The Golden Wrench

A blog about bicycle repair and maintenance by the mechanics at Freewheel Bike.

Tuesday, November 13, 2012

The Importance of Quality Parts

When people describe a cyclists body-type, there are several different categories that you can fit into; climbers (featherweights), sprinters, clydesdales and super-clydesdales.  If you are having a hard time picturing what a clydesdale is, picture the gigantic horses pulling the Budweiser wagon.  At 6'6", 250 pounds I would fit into the super-duper clydesdale (or SDC) category (look, I barely fit into the camera frame!). 

As an SDC I haven't met many bike parts that I haven't been able to break, and when I say break I mean completely obliterate.  Here is a short list of bike parts that I have been able to destroy;

  • Bottom bracket spindles (broken clean-off).
  • Crank arms (drive side and non-drive side).
  • Saddles (crush the rails like a tin can). 
  • Pedal spindles. 
  • Cleats (yes plural cracked two this year before switching brands). 
  • Wheels..... oh so many wheels. 
  • Handlebars.
  • Hub axles. 
  • Chains. 
  • And of course bike frames (Peacock Groove knows my destruction well)
Actually I had to learn how to fix bikes just to keep myself on the road.

Until last Friday there was one bike part that remained solid as a rock, the seat post.  I mean come-on it is one piece of large diameter metal inserting into another large diameter piece of metal!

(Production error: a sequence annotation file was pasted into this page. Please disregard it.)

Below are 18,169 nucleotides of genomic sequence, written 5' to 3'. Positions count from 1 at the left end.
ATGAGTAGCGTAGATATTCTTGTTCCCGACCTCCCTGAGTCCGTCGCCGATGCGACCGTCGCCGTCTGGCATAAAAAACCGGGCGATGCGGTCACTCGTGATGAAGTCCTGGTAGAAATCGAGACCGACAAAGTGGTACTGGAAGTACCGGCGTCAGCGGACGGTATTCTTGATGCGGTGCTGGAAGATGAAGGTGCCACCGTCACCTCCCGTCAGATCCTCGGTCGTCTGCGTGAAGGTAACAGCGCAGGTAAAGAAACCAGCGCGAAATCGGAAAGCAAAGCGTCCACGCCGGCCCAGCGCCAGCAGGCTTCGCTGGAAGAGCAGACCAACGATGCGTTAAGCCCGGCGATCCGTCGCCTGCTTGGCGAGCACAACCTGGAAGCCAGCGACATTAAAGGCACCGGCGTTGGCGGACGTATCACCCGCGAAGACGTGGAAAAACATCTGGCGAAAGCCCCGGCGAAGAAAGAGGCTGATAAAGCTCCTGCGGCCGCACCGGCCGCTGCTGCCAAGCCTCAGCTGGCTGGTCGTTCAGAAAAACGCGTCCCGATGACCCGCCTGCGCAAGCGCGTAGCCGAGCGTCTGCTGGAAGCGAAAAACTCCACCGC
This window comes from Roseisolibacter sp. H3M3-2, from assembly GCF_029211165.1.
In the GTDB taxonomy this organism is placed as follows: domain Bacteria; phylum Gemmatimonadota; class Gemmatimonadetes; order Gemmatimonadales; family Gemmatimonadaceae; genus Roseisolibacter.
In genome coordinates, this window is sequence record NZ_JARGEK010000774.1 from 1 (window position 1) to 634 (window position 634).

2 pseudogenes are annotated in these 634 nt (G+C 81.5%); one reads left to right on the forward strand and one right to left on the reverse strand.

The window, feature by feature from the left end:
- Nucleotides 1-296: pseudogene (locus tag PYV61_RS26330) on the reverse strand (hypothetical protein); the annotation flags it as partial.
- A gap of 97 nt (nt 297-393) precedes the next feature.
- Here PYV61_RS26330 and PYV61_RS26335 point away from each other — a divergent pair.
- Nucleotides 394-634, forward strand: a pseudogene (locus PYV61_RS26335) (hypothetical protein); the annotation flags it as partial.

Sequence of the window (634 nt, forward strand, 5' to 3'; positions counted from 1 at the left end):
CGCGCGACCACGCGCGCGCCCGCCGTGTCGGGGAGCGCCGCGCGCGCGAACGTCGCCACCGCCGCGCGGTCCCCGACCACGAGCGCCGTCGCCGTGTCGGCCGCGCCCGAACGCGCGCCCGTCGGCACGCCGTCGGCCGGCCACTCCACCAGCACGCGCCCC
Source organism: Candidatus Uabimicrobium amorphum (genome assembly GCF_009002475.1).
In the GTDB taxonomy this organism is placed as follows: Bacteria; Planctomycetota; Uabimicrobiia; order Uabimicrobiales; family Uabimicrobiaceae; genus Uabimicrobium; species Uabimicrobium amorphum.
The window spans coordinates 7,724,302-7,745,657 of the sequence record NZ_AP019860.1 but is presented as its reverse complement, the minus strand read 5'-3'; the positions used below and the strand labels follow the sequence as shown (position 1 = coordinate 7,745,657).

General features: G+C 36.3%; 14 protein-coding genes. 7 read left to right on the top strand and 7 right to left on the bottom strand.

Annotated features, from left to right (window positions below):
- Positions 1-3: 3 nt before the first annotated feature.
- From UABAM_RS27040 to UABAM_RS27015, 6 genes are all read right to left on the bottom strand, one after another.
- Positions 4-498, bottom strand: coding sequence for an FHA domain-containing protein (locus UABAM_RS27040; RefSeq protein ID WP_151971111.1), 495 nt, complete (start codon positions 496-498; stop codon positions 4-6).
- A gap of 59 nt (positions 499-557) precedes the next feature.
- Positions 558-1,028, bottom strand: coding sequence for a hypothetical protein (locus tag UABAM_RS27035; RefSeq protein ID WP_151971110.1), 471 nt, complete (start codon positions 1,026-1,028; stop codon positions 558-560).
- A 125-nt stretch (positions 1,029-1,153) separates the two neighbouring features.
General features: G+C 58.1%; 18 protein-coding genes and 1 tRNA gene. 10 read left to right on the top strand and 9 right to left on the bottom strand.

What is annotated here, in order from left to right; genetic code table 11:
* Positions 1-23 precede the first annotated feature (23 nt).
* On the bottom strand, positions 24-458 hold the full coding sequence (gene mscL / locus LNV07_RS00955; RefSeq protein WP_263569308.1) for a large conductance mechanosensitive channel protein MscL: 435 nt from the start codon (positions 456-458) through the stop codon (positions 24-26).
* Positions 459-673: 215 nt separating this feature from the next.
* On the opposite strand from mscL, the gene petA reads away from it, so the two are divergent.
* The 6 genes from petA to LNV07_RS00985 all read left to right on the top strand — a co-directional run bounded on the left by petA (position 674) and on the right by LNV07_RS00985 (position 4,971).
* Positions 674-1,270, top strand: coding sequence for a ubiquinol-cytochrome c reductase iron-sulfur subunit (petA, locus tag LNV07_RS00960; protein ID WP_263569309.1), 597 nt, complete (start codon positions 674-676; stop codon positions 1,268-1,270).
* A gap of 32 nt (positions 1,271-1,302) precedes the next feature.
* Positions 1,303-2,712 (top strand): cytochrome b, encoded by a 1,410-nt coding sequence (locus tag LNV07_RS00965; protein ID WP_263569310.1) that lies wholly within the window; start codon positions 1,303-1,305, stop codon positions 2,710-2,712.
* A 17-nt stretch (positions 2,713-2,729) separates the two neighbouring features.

On Friday I took my Surly Moonlander out for a ride at River Bottoms with my buddy Bob.  Now of course as a SDC, even the 24" Moonlander is a little bit small for me so I had to switch out the stock 350mm seat post for an old 400mm post that I had laying around in my basement.  With a mechanics salary I have to try to save money where I can so I figure, cheap seat-post what could go wrong?  One big bump and I found out.
The descent.

While trying my best to descend the hill just past the Lyndale Ave. Parking lot my body got thrown backwards and I felt the seat disappear from under my butt.

Somehow I stayed upright and as I rolled to a stop I heard Bob say "woah, what the?"  After I climbed off the bike I quickly saw what the... The seat post folded like a cheap suit.

I frantically checked over every inch of the (almost brand new) Moonlander for damage to the seat-tube but to the unbelievable credit of Surly, the Moonlander tubing escaped unscathed.  Those things are built like tanks.  I wish I could say the same for my $15 seat post.  
The result.

After spending 15 minutes trying and failing  to bend the seatpost back into shape, I finally realized that I was going to have to ride the 13 miles back home standing up. 

That sucked.

The next day with some very sore quads I decided to order a proper seat post from Thompson.
When talking to customers about what parts they want to put onto their bikes, I often get the question of why does this part or that part cost what it does?  Sometimes the answer is because you are paying for a lighter part, but in most cases it comes down to one issue; build quality, and when you have the chance, always pick quality made parts.  

Hopefully my bad decision can serve as a lesson for other folks, save your quads, buy quality.